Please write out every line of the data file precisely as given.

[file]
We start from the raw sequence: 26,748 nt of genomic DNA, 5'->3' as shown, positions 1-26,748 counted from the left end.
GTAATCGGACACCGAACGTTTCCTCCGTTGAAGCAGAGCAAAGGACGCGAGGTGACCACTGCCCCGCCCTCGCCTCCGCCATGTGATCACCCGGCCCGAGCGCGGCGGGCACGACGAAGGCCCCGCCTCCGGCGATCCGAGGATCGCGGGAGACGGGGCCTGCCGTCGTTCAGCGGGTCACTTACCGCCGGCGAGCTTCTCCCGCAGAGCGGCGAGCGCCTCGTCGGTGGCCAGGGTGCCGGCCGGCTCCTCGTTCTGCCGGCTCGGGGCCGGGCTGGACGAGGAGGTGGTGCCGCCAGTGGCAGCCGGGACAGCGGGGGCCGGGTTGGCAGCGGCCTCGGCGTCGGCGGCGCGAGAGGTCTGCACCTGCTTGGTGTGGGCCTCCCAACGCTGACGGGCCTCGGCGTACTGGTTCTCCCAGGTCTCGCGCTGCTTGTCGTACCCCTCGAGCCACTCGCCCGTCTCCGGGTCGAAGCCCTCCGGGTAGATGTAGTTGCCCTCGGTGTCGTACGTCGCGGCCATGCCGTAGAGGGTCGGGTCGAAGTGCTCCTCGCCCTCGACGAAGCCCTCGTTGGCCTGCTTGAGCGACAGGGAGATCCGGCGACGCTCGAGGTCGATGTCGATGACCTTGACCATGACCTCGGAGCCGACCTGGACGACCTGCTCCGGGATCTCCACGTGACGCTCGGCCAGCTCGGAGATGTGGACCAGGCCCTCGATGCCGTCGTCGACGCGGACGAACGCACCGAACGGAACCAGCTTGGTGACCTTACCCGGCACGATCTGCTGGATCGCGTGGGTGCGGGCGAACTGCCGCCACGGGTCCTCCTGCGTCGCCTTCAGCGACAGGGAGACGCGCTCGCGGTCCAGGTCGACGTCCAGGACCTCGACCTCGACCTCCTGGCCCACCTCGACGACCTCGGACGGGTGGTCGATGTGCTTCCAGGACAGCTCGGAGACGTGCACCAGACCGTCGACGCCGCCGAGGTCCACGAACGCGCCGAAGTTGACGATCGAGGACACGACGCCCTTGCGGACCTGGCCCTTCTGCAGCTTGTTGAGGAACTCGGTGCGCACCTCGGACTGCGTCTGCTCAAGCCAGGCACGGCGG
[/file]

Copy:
We start from the raw sequence: 26,748 nt of genomic DNA, 5'->3' as shown, positions 1-26,748 counted from the left end.
GTAATCGGACACCGAACGTTTCCTCCGTTGAAGCAGAGCAAAGGACGCGAGGTGACCACTGCCCCGCCCTCGCCTCCGCCATGTGATCACCCGGCCCGAGCGCGGCGGGCACGACGAAGGCCCCGCCTCCGGCGATCCGAGGATCGCGGGAGACGGGGCCTGCCGTCGTTCAGCGGGTCACTTACCGCCGGCGAGCTTCTCCCGCAGAGCGGCGAGCGCCTCGTCGGTGGCCAGGGTGCCGGCCGGCTCCTCGTTCTGCCGGCTCGGGGCCGGGCTGGACGAGGAGGTGGTGCCGCCAGTGGCAGCCGGGACAGCGGGGGCCGGGTTGGCAGCGGCCTCGGCGTCGGCGGCGCGAGAGGTCTGCACCTGCTTGGTGTGGGCCTCCCAACGCTGACGGGCCTCGGCGTACTGGTTCTCCCAGGTCTCGCGCTGCTTGTCGTACCCCTCGAGCCACTCGCCCGTCTCCGGGTCGAAGCCCTCCGGGTAGATGTAGTTGCCCTCGGTGTCGTACGTCGCGGCCATGCCGTAGAGGGTCGGGTCGAAGTGCTCCTCGCCCTCGACGAAGCCCTCGTTGGCCTGCTTGAGCGACAGGGAGATCCGGCGACGCTCGAGGTCGATGTCGATGACCTTGACCATGACCTCGGAGCCGACCTGGACGACCTGCTCCGGGATCTCCACGTGACGCTCGGCCAGCTCGGAGATGTGGACCAGGCCCTCGATGCCGTCGTCGACGCGGACGAACGCACCGAACGGAACCAGCTTGGTGACCTTACCCGGCACGATCTGCTGGATCGCGTGGGTGCGGGCGAACTGCCGCCACGGGTCCTCCTGCGTCGCCTTCAGCGACAGGGAGACGCGCTCGCGGTCCAGGTCGACGTCCAGGACCTCGACCTCGACCTCCTGGCCCACCTCGACGACCTCGGACGGGTGGTCGATGTGCTTCCAGGACAGCTCGGAGACGTGCACCAGACCGTCGACGCCGCCGAGGTCCACGAACGCGCCGAAGTTGACGATCGAGGACACGACGCCCTTGCGGACCTGGCCCTTCTGCAGCTTGTTGAGGAACTCGGTGCGCACCTCGGACTGCGTCTGCTCAAGCCAGGCACGGCGG